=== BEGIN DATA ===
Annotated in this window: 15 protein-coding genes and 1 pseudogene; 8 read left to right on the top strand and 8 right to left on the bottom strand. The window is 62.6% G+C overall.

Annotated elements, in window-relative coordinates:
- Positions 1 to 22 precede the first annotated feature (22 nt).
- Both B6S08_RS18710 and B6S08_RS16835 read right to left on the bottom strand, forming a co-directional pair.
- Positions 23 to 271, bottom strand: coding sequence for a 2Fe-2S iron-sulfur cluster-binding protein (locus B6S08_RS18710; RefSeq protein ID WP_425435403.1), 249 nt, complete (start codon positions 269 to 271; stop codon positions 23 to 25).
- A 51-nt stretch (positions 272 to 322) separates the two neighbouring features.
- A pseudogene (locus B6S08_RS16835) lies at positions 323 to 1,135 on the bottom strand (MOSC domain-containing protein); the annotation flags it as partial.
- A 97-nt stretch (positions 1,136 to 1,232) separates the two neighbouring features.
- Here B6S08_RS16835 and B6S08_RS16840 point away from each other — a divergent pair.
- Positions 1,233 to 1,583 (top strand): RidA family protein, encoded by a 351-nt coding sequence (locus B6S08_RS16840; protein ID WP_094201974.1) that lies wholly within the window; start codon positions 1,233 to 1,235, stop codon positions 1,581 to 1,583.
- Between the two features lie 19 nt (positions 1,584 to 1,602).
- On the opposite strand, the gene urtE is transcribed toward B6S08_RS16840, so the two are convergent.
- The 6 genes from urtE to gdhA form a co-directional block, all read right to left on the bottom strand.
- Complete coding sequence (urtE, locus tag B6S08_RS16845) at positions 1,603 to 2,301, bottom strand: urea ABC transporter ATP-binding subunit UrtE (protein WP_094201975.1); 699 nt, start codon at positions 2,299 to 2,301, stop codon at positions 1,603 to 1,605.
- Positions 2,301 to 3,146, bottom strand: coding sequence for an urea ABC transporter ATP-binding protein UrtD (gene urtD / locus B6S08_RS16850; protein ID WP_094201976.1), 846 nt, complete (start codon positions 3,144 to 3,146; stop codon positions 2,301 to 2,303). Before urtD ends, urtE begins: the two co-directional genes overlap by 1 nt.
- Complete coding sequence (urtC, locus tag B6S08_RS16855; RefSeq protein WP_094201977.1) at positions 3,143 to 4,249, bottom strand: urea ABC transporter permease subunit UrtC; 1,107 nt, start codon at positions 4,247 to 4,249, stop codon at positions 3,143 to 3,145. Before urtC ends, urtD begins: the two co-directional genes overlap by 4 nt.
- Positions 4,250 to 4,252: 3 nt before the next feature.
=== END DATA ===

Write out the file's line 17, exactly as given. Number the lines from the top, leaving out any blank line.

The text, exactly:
- Positions 4,250 to 4,252: 3 nt before the next feature.